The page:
Carlson says he felt obligation to meet with Trump on virus

FILE - In this March 2, 2017 file photo, Tucker Carlson, host of "Tucker Carlson Tonight," poses for photos in a Fox News Channel studio, in New York. Carlson says he felt a moral obligation to meet with President Donald Trump to warn him about the seriousness of coronavirus. He told Vanity Fair that while he didn't feel it was his role, his wife convinced him to request the meeting, which took place on March 7. (AP Photo/Richard Drew, File)
FILE - In this March 2, 2017 file photo, Tucker Carlson, host of "Tucker Carlson Tonight," poses for photos in a Fox News Channel studio, in New York. Carlson says he felt a moral obligation to meet with President Donald Trump to warn him about the seriousness of coronavirus. He told Vanity Fair that while he didn't feel it was his role, his wife convinced him to request the meeting, which took place on March 7. (AP Photo/Richard Drew, File) (Copyright 2017 The Associated Press. All rights reserved.)

NEW YORK, N.Y. – Fox News Channel's Tucker Carlson says he felt a “moral obligation” to meet with President Donald Trump and warn him personally about the seriousness of the coronavirus pandemic.

Carlson told Vanity Fair that “I didn't feel it was my role” but was convinced by his wife to meet with Trump at Mar-a-Lago on March 7. Two nights later on his Fox show, he issued a pointed warning to viewers to prepare for the coming storm.

It speaks to both Fox News' influence with the president and his supporters that a cable news host was able to contact the White House and successfully request the two-hour meeting. Carlson drove to the president's resort from his Florida home, ironically on the day some guests at Mar-a-Lago were exposed to the virus.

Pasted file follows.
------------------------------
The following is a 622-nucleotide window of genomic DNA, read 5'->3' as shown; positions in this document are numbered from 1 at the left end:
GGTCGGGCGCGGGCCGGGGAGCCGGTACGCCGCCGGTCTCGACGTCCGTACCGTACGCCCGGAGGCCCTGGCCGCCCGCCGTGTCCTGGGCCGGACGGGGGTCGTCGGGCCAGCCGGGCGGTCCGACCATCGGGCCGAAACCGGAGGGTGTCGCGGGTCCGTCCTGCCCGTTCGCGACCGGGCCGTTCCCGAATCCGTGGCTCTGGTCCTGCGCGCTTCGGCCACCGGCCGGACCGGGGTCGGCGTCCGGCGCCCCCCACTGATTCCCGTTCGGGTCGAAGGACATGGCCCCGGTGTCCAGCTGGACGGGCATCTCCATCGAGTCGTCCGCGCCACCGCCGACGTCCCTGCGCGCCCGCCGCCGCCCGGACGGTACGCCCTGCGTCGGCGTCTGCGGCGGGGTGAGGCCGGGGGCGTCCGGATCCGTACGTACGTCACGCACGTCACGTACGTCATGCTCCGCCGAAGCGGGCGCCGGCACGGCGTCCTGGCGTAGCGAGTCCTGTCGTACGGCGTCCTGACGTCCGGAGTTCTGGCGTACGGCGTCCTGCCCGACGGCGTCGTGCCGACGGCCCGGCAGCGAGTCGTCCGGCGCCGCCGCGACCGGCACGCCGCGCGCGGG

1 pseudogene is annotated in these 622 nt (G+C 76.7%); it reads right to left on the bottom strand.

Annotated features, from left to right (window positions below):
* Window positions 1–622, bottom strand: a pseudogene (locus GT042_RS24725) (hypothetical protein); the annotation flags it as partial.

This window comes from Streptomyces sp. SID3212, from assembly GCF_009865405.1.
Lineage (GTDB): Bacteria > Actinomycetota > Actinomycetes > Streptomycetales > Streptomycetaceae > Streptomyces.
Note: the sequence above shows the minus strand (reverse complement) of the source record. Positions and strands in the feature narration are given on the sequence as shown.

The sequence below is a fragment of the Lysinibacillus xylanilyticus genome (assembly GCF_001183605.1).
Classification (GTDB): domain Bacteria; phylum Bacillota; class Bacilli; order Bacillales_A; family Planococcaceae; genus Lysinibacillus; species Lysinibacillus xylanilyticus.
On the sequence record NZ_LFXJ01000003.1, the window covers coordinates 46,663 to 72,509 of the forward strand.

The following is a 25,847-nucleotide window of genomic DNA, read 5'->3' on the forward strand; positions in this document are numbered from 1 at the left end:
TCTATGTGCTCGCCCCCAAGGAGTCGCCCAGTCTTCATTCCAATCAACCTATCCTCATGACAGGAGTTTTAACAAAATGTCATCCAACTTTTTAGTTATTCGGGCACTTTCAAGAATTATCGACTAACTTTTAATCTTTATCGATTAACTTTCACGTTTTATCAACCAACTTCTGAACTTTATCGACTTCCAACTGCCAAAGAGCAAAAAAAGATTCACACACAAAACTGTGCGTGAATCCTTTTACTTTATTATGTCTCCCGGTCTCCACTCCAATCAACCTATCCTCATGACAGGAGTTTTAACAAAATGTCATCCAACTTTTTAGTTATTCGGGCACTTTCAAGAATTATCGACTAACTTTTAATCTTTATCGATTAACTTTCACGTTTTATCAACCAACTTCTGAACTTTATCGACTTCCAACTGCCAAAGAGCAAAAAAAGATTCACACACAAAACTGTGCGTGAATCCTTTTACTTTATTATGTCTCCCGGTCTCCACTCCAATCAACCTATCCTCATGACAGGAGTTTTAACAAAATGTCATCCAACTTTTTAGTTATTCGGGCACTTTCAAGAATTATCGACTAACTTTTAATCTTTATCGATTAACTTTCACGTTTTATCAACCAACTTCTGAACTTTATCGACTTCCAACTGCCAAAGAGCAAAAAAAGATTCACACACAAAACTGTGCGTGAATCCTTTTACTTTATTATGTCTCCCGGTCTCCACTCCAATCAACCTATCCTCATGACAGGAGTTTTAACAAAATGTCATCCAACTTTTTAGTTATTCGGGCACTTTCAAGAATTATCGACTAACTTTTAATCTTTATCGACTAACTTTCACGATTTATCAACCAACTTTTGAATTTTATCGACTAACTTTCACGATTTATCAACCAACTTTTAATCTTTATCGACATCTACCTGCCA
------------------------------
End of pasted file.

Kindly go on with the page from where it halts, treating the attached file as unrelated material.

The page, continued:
He declined a request to speak to The Associated Press about it on Wednesday, and the White House had no comment on a private meeting.

Carlson had sounded the alarm about the coronavirus on his show earlier than this month. On Jan. 28, he criticized the media for spending more time on the impeachment trial than the virus and, on Feb. 3, told viewers that “you should be concerned.”

Yet his blunt March 9 commentary was eye-opening, particularly in how it contrasted with attitudes expressed by some Fox colleagues. At the same time as he was talking, Trish Regan on the sister Fox Business Network was denouncing the “coronavirus impeachment scam,” suggesting the stories were an attempt to attack the president. Four days later, Fox shelved her show.

“People you know will get sick,” Carlson said that night. “Some may die. This is real. That's the point of this script — to tell you that.”

Carlson said the nation's leaders haven't helped citizens take it seriously, criticizing liberals for saying it was racist to refer to “The Chinese Coronavirus” — words displayed on the screen behind him.